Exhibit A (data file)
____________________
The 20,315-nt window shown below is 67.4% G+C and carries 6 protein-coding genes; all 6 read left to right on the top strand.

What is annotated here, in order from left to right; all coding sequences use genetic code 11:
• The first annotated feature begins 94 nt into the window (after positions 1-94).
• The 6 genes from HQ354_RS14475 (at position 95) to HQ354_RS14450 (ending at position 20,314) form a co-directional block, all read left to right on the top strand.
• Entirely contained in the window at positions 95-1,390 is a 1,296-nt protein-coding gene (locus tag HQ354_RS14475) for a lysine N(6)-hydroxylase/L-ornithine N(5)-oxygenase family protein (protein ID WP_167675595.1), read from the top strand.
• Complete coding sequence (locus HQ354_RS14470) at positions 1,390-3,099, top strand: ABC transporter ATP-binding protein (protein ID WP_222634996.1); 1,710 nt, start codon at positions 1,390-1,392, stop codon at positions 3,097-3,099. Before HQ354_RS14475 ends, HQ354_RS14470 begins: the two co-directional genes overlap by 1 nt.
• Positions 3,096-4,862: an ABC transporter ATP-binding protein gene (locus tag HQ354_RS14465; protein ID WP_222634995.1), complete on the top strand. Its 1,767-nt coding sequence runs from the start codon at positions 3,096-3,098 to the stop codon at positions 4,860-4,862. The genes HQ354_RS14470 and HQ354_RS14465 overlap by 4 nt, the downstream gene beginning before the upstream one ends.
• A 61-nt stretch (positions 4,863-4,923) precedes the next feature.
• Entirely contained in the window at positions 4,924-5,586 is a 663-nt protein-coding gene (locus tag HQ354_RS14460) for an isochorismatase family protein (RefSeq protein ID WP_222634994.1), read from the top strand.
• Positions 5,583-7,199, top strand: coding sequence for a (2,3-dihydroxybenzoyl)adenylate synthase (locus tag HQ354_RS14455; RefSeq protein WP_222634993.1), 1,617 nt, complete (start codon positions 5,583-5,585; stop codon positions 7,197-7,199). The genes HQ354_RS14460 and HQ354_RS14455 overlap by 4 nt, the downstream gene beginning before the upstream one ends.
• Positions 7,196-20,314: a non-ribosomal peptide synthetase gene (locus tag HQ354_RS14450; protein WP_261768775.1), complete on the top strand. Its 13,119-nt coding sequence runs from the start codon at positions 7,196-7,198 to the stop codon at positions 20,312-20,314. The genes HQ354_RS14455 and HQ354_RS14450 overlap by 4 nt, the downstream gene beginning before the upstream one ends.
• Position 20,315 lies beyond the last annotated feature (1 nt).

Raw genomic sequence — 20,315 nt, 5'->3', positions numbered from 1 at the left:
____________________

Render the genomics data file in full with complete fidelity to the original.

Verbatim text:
The 20,315-nt window shown below is 67.4% G+C and carries 6 protein-coding genes; all 6 read left to right on the top strand.

What is annotated here, in order from left to right; all coding sequences use genetic code 11:
• The first annotated feature begins 94 nt into the window (after positions 1-94).
• The 6 genes from HQ354_RS14475 (at position 95) to HQ354_RS14450 (ending at position 20,314) form a co-directional block, all read left to right on the top strand.
• Entirely contained in the window at positions 95-1,390 is a 1,296-nt protein-coding gene (locus tag HQ354_RS14475) for a lysine N(6)-hydroxylase/L-ornithine N(5)-oxygenase family protein (protein ID WP_167675595.1), read from the top strand.
• Complete coding sequence (locus HQ354_RS14470) at positions 1,390-3,099, top strand: ABC transporter ATP-binding protein (protein ID WP_222634996.1); 1,710 nt, start codon at positions 1,390-1,392, stop codon at positions 3,097-3,099. Before HQ354_RS14475 ends, HQ354_RS14470 begins: the two co-directional genes overlap by 1 nt.
• Positions 3,096-4,862: an ABC transporter ATP-binding protein gene (locus tag HQ354_RS14465; protein ID WP_222634995.1), complete on the top strand. Its 1,767-nt coding sequence runs from the start codon at positions 3,096-3,098 to the stop codon at positions 4,860-4,862. The genes HQ354_RS14470 and HQ354_RS14465 overlap by 4 nt, the downstream gene beginning before the upstream one ends.
• A 61-nt stretch (positions 4,863-4,923) precedes the next feature.
• Entirely contained in the window at positions 4,924-5,586 is a 663-nt protein-coding gene (locus tag HQ354_RS14460) for an isochorismatase family protein (RefSeq protein ID WP_222634994.1), read from the top strand.
• Positions 5,583-7,199, top strand: coding sequence for a (2,3-dihydroxybenzoyl)adenylate synthase (locus tag HQ354_RS14455; RefSeq protein WP_222634993.1), 1,617 nt, complete (start codon positions 5,583-5,585; stop codon positions 7,197-7,199). The genes HQ354_RS14460 and HQ354_RS14455 overlap by 4 nt, the downstream gene beginning before the upstream one ends.
• Positions 7,196-20,314: a non-ribosomal peptide synthetase gene (locus tag HQ354_RS14450; protein WP_261768775.1), complete on the top strand. Its 13,119-nt coding sequence runs from the start codon at positions 7,196-7,198 to the stop codon at positions 20,312-20,314. The genes HQ354_RS14455 and HQ354_RS14450 overlap by 4 nt, the downstream gene beginning before the upstream one ends.
• Position 20,315 lies beyond the last annotated feature (1 nt).

Raw genomic sequence — 20,315 nt, 5'->3', positions numbered from 1 at the left: